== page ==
Ending My Douchebaggery

August 2, 2010

Just recently, at the age of 36, I realize I can be, quite often, a douchebag. My friends and family might find that revelation a bit harsh but people outside that group, particularly those who I have had some sort of relationship with that has since broke off, would agree with me wholeheartedly. Much of this stems from an inherent selfishness and sense of vanity I’ve had since back in my childhood days. I’ll save you any pontification as to the reasons but my point is that I’m conscious of my douchebaggery and I really don’t like it. So I started asking myself, “How can I be a better person?” Some may scoff at the notion that I haven’t been wondering about this and I guess, maybe, I have but it hasn’t been anything this conscious nor has my desire to find a solution been so strong. The fact is every facet of my life could afford some major improvements. As a father, husband, friend, employee, IT manager, you name it I can improve on it. But how?

Recently I took up reading again and, as a fan of non-fiction, I latched on to a free eBook from Project Guttenberg, which was the Autobiography of Benjamin Franklin. I then supplemented that book with “Benjamin Franklin” by Walter Isaacson. Together both books made it clear Benjamin Franklin was extraordinary in his accomplishments yet quite normal in his flaws. I found myself trying to draw parallels between his line of thinking and mine and what jumped out at me was that my views on religion were reflected in Franklin’s in nearly every facet. Now before you tune out thinking all this is some ploy to suck you into my line of thinking on religion, just bear with me.

As it turns out, Franklin was conscious of what kind of person he wanted to be at a much younger age than myself. However, seeing a goal and attaining it are two different things and to address this Franklin applied a pragmatic method of self-help that I’d like to share. First Franklin considered some virtues he felt he either lacked or which needed improvement. He finished with thirteen virtues (excerpt here) and while the number and the actual virtues themselves are worth noting, they aren’t the focus here. What was more impressive is what he did next. Recognizing that mastering thirteen virtues couldn’t be done all at once, he set forth a plan to track progress in all thirteen but allowing him to focus on one at a time in succession. To do this, Franklin a used sheet of paper (and later ivory tablets) where he built a table with the thirteen virtues listed vertically on the left hand side and the days of the week listed across the top. Then, starting with the first virtue (in his case temperance), he would attempt to go a full week without an infraction of that virtue while noting infractions on any of the other virtues at the end of each day. He did this by placing a dot on his table where the row of the virtue broken intersected the column representing the day of the week. In this manner he’s progress through each virtue a week at a time. If he failed to complete a week on one virtue he’d start the following week on the same virtue. Additionally, as he progressed from virtue to virtue he made a point not to break any of the already completed virtues. Thus, he built what could be, at best, a 13 week self-help program.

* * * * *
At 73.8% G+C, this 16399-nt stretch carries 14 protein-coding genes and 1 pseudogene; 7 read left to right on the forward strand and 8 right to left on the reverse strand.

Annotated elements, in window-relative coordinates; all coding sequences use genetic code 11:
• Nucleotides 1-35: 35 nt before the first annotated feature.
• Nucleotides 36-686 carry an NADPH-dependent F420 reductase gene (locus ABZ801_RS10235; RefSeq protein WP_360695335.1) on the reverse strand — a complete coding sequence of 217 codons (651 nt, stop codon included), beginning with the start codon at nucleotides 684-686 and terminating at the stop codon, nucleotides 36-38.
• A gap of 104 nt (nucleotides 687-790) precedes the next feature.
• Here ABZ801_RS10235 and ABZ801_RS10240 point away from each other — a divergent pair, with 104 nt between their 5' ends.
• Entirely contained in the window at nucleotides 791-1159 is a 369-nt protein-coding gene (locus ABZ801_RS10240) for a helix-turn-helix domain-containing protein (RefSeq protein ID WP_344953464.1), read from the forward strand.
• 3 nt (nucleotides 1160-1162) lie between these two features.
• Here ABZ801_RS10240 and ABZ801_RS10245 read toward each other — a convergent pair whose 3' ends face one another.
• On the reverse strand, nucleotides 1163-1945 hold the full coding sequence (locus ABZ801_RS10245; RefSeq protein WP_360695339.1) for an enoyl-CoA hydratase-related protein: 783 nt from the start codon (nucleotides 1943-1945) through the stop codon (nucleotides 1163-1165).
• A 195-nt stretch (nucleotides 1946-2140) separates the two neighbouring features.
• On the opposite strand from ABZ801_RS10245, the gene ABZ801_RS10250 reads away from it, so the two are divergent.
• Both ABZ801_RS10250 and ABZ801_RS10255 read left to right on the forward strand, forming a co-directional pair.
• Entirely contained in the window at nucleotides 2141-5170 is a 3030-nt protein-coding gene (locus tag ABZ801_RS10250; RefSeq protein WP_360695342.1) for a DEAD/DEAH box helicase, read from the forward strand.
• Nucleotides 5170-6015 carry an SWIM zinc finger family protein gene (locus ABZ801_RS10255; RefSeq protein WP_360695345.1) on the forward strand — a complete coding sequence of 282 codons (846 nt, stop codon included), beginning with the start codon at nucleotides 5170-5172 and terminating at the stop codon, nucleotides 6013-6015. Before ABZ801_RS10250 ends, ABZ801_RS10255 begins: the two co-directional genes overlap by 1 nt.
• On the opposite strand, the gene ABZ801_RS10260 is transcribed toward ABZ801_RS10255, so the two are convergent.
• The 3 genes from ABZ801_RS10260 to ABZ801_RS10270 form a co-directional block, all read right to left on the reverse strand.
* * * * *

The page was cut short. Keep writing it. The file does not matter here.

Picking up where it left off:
What impressed me most about Franklin’s Thirteen Virtues was the practical simplicity. In fact the only criticism I see in Franklin’s approach is he didn’t think to apply this method to specific areas of his life. So while he applied his virtues from more of a religious stance, if you abstract this just a bit you have a system for improving yourself in any aspect of your life (e.g. marriage, parenting, work, hunting, fishing, health, etc).

In all the exposure I’ve had to organized religion and other systems aimed at self improvement, I have seen few which give you a method this simple and one which can be independently applied (read: no need to pay big bucks for a “kit” from some self-help guru). So my question is do you agree in the utility of this method? Could it be improved? Do you see self-help as too taboo to make this useful to normal people who wish to continue to appear “normal”? More importantly would you ever use this? If not, why?

Please stay tuned as over the coming weeks I will attempt to share my experiences in applying this method, though, I don’t pretend to be able to obtain moral perfection as Benjamin Franklin had hoped.

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4 Responses to Ending My Douchebaggery

  1. Cory Glauner on August 2, 2010 at 2:19 pm

    Hmmm… food for thought. I agree that he dropped the ball a bit by only applying it to one area of his life (not that I have any room to talk). It just seems like a natural progression to apply it to everything.

  2. Eugene Wallingford on August 3, 2010 at 11:21 am

    Post your table, man! We can follow your progress as you go along, even when you don’t have time to summarize your progress. The age of open data is here. :-)

  3. Tony on August 3, 2010 at 1:54 pm

    I have already started my “virtues” of a Family Man. Once I feel I have ironed that out, I will certainly share a description and even my progress.

  4. Qualities of a “Family Man” | Tony Bibbs on August 5, 2010 at 9:10 pm

    [...] my last installment called, “Ending My Douchebaggery” I discussed a simple yet practical way to better yourself that I stole and modified a bit [...]

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